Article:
Tire supply is just an example, of course. The pandemic has caused supply chain issues up and down the agricultural retail landscape.

It means sharing your own company’s issues with the customer to allow them to be better-prepared.

As for yourself, for the possibility of you being short of a product—what are you doing about it?

Simply shrugging your shoulders and muttering “what’re ya going to do?” does not help your customer or you.

You need to exhaust every legal avenue—searching all over Canada, North America or even worldwide—to ensure you have the products your customer wants or, in a less than ideal scenario, provide alternative solutions. The point is, you have to be able to keep the customer happy.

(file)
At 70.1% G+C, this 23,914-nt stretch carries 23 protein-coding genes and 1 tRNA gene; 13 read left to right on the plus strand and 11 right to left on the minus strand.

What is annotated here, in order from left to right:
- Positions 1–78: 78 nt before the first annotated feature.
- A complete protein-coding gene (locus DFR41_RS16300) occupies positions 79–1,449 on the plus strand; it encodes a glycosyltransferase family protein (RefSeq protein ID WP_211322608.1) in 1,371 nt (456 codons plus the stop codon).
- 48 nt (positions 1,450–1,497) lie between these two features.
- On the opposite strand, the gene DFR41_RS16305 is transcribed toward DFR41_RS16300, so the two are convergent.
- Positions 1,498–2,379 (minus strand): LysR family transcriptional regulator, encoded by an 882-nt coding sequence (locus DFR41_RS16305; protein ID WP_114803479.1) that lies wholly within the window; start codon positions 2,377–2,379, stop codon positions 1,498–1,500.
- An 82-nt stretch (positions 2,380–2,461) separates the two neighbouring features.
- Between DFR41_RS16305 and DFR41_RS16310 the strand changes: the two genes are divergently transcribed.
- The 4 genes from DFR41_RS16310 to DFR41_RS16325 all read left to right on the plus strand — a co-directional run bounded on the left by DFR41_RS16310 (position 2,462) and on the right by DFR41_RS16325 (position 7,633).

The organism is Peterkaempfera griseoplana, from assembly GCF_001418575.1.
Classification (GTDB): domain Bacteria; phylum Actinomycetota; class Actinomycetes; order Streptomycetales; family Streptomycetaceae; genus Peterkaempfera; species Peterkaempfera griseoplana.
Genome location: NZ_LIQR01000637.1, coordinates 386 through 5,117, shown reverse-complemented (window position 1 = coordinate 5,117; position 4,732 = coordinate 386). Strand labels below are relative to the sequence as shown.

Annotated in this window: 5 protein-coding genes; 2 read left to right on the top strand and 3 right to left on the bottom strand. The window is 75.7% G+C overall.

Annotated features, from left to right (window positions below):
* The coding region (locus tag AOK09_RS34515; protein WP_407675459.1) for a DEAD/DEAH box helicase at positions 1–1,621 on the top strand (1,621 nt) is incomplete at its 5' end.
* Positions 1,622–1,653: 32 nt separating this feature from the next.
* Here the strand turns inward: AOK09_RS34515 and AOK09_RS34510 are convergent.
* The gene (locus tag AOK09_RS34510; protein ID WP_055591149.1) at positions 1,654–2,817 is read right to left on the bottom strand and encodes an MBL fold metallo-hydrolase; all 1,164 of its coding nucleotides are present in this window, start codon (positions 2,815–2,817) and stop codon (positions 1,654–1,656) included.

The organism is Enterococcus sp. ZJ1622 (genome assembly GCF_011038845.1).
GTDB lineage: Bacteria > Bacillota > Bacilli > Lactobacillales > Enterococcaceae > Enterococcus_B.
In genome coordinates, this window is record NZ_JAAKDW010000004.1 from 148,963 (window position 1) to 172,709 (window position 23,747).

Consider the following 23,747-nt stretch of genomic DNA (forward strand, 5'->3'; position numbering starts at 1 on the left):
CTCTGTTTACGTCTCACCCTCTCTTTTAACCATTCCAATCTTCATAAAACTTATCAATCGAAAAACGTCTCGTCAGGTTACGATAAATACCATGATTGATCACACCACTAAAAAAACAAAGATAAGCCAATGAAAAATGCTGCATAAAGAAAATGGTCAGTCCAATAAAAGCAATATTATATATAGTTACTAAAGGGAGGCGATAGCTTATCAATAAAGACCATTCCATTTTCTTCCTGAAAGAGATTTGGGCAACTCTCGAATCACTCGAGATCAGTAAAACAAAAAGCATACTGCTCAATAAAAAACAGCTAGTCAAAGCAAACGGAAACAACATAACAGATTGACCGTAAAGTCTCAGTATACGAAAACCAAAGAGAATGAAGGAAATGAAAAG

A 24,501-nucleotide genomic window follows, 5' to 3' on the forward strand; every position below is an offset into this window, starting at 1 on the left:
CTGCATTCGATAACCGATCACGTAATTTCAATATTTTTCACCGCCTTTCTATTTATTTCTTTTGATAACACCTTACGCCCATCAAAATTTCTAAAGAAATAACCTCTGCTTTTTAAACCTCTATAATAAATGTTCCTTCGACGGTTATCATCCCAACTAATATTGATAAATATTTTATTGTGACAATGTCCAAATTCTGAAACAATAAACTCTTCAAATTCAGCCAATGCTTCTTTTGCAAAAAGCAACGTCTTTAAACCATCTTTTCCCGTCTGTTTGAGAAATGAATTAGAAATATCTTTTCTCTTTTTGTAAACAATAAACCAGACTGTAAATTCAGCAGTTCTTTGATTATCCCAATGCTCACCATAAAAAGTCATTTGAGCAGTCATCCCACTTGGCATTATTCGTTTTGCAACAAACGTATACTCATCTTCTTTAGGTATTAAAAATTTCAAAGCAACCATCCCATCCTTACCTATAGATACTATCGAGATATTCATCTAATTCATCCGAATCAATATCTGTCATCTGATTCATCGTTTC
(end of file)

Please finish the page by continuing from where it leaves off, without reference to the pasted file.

And sometimes even that falls apart. Yes, transportation issues abound with supply chain snags, but you can at the very least be satisfied that you tried to keep your client happy.

The ag retail industry is a competitive one, often with razor thin margins. To maintain customers and to find new ones, the ag retailer needs to adapt to the changing landscape of the Canadian ag industry.

While outside influences such as the pandemic are shaping the way we do business, internal factors going back to the good ol’ common sense ways of doing business still have a role to play.

Building a strong relationship with each member of your customer base will ensure loyalty. This means creating or re-creating your habits for success.

Being an ag advisor or ag partner is, in the 21st century, a means to a successful ag retail operation in both the short- and long-term.

You must know your customer, know your product, know what other products and technologies are out there, be aware of issues that may ultimately affect your customer base, and above all, you must have solutions at hand.

Farmers and ag retailers have more in common than perceived. Don’t be afraid of communication between you on a business to business level.